Organic Compounds

General Characteristics of Organic vs. Inorganic Compounds
 
Organic
Inorganic
complex simple
6 million compounds 300,000 compounds
low melting points high melting points
doesn't conduct electricity conducts electricity
consist of molecules consist of ions

Abundance and Importance of Carbon

Abundance
    1.  exists in pure and combined forms
    2.  17th in abundance by mass
    3.  present in all living things
    4.  present in all fossil fuels, coal, petroleum, natural gas, wood

Structure and Bonding
    1.  sp3 hybridized
    2.  forms 4 covalent bonds
    3.  join together with each other and similar elements to form chains

Allotropic Forms
    Allotropes - two or more forms of the same elements in the same phase

    1.  Diamond
        a.  made at high tempperatures and pressures
        b.  synthetic - 55,000 atm at 2000 o C  for hours
        c.  hardness comes from its structure
        d.  excellent conductor of heat

    2.  Graphite
        a.  known for softness and ability to absorb heat
        b.  bonded in layers which slide past each other
 
        Uses of Graphite
        a.  good lubricant
        b.  making pencil "lead" - a mixture of graphite and clay
        c.  sporting goods

Hydrocarbon Compounds

    hydrocarbons - organic compounds that contain only carbon and hydrogen

3 Types of Hydrocarbons
    1.  Alkanes - all single bonds
        General Formula -  CnH2n+2      n = # of carbons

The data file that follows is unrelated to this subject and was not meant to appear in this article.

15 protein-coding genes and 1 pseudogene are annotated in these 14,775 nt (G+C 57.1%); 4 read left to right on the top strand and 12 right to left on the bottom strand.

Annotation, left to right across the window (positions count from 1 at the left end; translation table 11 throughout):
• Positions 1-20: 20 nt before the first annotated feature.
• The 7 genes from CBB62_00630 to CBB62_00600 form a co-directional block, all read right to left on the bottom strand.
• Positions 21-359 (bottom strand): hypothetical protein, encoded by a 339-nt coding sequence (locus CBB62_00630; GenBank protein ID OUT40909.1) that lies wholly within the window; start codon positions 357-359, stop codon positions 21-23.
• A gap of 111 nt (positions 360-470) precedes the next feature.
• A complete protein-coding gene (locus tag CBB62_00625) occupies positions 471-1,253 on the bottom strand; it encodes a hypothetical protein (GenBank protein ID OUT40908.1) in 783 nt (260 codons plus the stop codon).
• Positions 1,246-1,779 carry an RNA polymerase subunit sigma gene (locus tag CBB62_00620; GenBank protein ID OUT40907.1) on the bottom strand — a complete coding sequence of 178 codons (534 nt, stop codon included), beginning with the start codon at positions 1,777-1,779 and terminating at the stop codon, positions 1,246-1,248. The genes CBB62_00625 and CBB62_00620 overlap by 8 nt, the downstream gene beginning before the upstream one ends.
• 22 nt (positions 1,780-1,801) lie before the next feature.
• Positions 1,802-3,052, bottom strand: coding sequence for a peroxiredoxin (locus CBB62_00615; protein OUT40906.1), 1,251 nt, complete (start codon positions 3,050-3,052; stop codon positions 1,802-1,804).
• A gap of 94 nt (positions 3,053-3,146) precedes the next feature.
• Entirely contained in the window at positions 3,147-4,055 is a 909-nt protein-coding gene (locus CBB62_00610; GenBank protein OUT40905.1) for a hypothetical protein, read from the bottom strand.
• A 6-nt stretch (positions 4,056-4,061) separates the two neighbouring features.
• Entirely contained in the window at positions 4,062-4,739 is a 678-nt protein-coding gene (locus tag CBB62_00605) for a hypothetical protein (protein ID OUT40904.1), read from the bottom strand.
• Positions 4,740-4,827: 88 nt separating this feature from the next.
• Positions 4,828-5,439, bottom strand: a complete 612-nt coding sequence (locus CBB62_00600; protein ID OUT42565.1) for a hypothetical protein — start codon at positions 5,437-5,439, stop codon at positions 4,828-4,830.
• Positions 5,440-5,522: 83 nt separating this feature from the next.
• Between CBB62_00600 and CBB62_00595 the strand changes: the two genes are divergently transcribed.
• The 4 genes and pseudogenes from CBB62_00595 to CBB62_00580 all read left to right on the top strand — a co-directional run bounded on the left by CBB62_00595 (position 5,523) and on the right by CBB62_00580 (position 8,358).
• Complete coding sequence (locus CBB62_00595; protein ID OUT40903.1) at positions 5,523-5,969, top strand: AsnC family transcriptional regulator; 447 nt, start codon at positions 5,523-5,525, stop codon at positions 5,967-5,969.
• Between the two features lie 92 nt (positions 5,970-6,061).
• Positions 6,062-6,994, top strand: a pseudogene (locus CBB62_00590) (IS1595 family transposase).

Naming Alkanes - use the ending "ane"
 
prefix # of Carbons
meth 1
eth 2
prop 3
but 4
pent 5
hex 6
hept 7
oct 8
non 9
dec 10

    2.  Alkenes - have at least one double bond
         General Formula - CnH2n
        Naming Alkenes - use the ending "ene"

    3.  Alkynes - have one triple bond
         General Formula - CnH2n-2
        Naming Alkynes - use the ending "yne"

Saturated and Unsaturated Compounds

1.  unsaturated - contain double and triple bonds; alkenes andalkynes are unsaturated
2.  saturated - contain only single bonds; alkanes are unsaturated

Cyclic and Aromatic Compounds
    1.  cyclic  hydrocarbons  - single bonds; bonded in a ring
         example:  cyclopropane, cyclobutane, cyclobutane

        Rings containing 3-20 carbons are found in nature
 
 
 

    2.  aliaphatic hydrocarbons - do not contain rings

    3.  arenes - saturated cyclic compounds.  (Incluces all cyclic compounds with only single bonds)
 

     4.  aromatics  - 6 carbon ring with alternating double bonds

        example:  benzene

Types of Formulas

    1.     molecular formula:  indicate the type and number of each atom in the compound, but doesn't show
           anything about the bonding.
 

    2.    Structural Formula:  indicates the complete 2-D structural of the compound, showing all bonds present.
 

    3.    condensed structural formula:  short-hand representations that leave the bond lines out, yet still indicating
            what is bonded to each carbon or other atom.
 

    4.   iosomers:  compounds that have the same molecular formula but different molecular structures and different
                            chemical properties.

        Cis and Trans Isomers - Geometric Isomers

         1.  Cis - same side of double bond
         2.  Trans - opposite side of double bond
 
 
 

Functional Groups
    functional group:  atom or group of atoms bonded to a hydrocarbon for a specific purpose